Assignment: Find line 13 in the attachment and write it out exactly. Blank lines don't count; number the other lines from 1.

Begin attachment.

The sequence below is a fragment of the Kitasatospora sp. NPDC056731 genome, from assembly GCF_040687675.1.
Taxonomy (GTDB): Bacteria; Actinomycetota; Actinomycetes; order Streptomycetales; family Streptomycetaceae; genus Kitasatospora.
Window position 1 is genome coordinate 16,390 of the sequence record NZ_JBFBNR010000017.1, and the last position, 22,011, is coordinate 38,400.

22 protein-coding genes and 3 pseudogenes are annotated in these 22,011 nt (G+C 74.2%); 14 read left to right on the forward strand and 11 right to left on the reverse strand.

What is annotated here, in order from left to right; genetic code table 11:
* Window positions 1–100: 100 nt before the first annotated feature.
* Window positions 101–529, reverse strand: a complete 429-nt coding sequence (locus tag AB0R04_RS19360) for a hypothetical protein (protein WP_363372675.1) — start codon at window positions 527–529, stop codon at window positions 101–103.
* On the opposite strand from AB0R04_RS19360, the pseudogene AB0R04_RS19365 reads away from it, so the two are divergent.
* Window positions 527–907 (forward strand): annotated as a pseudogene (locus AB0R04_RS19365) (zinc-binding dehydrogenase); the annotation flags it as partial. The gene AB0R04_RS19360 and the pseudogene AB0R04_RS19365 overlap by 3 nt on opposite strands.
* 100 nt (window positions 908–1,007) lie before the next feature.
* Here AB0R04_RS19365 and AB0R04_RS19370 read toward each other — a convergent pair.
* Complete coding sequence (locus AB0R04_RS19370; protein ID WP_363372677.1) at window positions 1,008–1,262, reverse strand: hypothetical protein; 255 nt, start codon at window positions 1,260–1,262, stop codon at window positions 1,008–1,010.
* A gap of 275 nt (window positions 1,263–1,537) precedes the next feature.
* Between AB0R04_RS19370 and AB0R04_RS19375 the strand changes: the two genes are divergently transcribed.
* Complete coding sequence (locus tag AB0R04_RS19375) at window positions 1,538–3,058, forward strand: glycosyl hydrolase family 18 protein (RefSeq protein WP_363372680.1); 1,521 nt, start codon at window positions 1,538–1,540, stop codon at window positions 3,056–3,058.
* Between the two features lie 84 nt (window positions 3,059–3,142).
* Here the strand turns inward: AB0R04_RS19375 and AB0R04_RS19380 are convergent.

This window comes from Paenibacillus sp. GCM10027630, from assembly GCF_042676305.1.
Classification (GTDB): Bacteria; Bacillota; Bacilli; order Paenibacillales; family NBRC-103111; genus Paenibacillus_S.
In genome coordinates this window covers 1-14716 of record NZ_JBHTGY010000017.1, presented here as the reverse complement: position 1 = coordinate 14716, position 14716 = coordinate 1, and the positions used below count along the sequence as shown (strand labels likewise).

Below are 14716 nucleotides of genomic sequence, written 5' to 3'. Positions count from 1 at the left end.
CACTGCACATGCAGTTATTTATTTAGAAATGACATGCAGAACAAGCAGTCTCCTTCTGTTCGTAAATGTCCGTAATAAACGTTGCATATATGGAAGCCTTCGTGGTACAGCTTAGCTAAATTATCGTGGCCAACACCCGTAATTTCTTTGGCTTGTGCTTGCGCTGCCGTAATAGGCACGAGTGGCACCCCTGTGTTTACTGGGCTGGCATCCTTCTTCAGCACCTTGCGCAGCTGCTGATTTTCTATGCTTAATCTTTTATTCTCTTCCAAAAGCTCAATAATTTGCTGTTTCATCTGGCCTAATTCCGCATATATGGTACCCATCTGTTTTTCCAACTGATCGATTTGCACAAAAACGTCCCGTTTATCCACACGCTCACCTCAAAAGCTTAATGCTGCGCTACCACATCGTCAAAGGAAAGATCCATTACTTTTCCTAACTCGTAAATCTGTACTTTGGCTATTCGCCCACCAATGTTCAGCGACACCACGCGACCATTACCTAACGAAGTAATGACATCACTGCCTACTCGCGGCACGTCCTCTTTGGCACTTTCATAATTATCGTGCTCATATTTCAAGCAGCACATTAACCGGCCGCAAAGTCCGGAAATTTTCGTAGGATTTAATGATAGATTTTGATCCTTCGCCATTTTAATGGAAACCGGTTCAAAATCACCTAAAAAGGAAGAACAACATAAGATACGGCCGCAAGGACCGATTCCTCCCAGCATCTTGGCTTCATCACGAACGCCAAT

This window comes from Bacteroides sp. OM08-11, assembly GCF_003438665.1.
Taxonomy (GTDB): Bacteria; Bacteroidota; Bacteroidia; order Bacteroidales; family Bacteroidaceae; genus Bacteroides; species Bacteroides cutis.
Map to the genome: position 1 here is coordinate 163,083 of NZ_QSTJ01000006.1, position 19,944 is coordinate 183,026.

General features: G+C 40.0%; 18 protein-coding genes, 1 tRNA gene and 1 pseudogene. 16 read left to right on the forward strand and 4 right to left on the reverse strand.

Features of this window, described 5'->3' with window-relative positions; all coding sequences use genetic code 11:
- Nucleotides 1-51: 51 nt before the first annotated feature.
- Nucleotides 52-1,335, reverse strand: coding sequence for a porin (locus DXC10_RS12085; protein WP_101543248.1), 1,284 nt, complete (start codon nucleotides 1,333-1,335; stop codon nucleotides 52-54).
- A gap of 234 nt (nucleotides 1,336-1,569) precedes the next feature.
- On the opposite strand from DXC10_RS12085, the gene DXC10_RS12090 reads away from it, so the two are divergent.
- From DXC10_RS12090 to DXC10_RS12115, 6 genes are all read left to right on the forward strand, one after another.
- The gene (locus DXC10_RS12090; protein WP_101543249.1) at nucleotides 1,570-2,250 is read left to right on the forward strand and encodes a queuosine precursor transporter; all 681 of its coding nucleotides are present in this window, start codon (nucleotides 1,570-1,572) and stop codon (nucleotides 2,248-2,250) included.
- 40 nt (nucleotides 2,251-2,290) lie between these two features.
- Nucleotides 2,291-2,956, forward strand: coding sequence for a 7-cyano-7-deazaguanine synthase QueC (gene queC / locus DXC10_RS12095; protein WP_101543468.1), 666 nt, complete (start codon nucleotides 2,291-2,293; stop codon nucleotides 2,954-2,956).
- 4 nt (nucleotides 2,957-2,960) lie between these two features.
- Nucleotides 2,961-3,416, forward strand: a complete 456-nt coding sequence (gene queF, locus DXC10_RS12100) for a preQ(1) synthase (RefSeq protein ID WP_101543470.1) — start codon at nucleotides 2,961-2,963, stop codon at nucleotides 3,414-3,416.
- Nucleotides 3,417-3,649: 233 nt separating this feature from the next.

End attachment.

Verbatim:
* A gap of 275 nt (window positions 1,263–1,537) precedes the next feature.